Gun surrender law tied to protective orders goes into effect July 1

Gun surrender law tied to protective orders goes into effect July 1

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Brian Moran

Secretary of Public Safety Brian Moran called the new Virginia gun law “one of the toughest domestic violence laws in the nation, if not the toughest,” on Tuesday.

RICHMOND — Domestic abusers will have to surrender their firearms within 24 hours of being served a civil, family abuse final protective order or face felony charges, under a law scheduled to take effect July 1.

The firearms surrender provision is part of a far-reaching gun rights and gun control legislative compromise reached in February between Republican legislative leaders and the administration of Democratic Gov. Terry McAuliffe.

As part of the deal, Virginia will recognize concealed-carry firearms permits issued by other states.

The superintendent of the Virginia State Police and the Virginia attorney general have 60 days to enter into reciprocal agreements with states that require an agreement before recognizing a Virginia gun permit.

In exchange for maintaining firearms reciprocity with other states, the new law will require a Virginia State Police trooper to be available at all gun shows in the commonwealth to do voluntary background checks on firearms purchases.

Public safety officials from the administration held a news briefing Tuesday to outline the protective order provision of the new law, and said that 53 law enforcement agencies in the commonwealth have agreed to accept and store firearms surrendered under the law.

The law does not apply to temporary or emergency orders, which do not require a judicial determination or personal service of the order. Nor does the law require a person subject to a permanent order to surrender their firearms to a law enforcement agency; they only need to hand the firearms over to a third party, which may include a friend or family member who is not prohibited from possessing a firearm.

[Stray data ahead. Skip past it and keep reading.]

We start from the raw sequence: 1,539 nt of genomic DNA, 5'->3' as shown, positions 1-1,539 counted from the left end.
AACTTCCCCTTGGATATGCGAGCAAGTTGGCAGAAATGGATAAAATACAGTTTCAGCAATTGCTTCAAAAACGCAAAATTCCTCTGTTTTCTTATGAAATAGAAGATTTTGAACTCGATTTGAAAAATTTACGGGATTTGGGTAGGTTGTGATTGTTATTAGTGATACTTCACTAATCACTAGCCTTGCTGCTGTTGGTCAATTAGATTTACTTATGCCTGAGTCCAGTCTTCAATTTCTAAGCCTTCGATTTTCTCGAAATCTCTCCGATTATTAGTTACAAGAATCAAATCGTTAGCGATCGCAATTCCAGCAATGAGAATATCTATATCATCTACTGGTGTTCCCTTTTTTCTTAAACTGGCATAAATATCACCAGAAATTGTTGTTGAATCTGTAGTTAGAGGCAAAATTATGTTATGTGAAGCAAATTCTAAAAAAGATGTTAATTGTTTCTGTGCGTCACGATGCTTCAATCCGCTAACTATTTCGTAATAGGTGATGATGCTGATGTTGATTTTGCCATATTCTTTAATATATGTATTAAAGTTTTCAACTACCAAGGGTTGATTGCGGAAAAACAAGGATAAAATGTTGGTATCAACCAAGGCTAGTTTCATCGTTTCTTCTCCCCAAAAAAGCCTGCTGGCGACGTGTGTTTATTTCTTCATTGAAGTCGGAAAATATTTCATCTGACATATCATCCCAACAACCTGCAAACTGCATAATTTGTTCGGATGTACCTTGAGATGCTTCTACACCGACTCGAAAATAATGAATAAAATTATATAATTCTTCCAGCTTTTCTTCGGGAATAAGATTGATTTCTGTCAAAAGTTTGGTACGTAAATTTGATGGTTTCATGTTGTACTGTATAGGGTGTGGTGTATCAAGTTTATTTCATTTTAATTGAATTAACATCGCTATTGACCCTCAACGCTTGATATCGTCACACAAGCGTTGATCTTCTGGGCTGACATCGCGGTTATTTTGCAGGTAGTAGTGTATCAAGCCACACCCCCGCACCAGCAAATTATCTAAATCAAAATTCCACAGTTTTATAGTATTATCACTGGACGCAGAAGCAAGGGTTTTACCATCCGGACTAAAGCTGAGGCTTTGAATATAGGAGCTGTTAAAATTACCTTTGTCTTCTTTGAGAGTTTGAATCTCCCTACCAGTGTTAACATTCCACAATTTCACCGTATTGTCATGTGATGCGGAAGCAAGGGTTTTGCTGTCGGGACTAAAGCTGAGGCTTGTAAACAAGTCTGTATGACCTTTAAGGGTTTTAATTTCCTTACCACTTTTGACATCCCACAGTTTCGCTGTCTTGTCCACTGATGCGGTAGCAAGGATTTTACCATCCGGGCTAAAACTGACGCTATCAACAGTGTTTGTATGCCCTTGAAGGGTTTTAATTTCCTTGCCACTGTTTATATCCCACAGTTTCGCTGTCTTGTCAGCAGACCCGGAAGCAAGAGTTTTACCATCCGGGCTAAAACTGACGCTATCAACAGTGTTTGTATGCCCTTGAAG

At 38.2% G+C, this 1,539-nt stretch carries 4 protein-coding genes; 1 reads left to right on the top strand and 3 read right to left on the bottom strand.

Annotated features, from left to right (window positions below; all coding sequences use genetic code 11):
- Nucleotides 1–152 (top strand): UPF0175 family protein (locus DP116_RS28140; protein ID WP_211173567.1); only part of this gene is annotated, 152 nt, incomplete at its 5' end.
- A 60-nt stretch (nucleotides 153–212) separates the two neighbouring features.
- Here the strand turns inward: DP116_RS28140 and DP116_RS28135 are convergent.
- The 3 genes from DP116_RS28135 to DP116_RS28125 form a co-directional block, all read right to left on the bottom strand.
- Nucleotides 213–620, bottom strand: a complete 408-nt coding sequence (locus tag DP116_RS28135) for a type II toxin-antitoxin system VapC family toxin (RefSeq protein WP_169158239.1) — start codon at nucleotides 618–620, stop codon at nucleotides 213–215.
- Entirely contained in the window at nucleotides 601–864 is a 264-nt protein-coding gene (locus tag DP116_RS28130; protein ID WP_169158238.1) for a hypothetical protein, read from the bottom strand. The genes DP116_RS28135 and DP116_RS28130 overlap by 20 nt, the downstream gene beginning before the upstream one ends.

The law simply requires that a person subject to the protective order may not possess a weapon for the duration of the order, which can last up to two years.

Some of the largest jurisdictions in the state — including Fairfax County, Arlington County, Norfolk and Newport News — have signed on. In the Roanoke and New River valleys, Blacksburg, Boones Mill, Radford and Wytheville police departments will accept firearms.

Secretary of Public Safety Brian Moran said Virginia is one of only 17 states that require firearms forfeiture subject to family abuse final protective orders — and one of only four states that require surrender in 24 hours and make violators subject to a felony charge.

He called it “one of the toughest domestic violence laws in the nation, if not the toughest.”

While Moran said that he would like people subject to the order to turn their weapons over to law enforcement, he said that a number of agencies expressed concern about having the necessary storage capacity and assuming liability for the guns’ safekeeping.

There are more than 150 law enforcement agencies responsible for public safety in the commonwealth’s 133 localities. Moran said the Department of Criminal Justice Services would be providing a total of $300,000 in grants for law enforcement to help implement the law.

“There are legitimate concerns, and we want to get them from ‘no’ to ‘yes’ ” in accepting surrendered firearms, he said. “We are committed to making this work.”

Asked whether he was concerned that most people forced to surrender firearms would simply choose to hand them over to a friend or family member rather than law enforcement, even if that option were available, Moran said:

“I’m concerned that there is too much gun violence in Virginia. This is an important step.”

In 2014, 66 people were killed in Virginia by guns in incidents classified as family and intimate partner homicide. Women are five times more likely to die in domestic violence events in which firearms are involved.

According to the administration, there were 5,271 family abuse final protective orders issued in Virginia in 2015.

Moran said he expects that more victims of abuse will use the new law to pursue permanent protective orders that remove guns from abusers rather than temporary or emergency orders, which do not require surrender of firearms.

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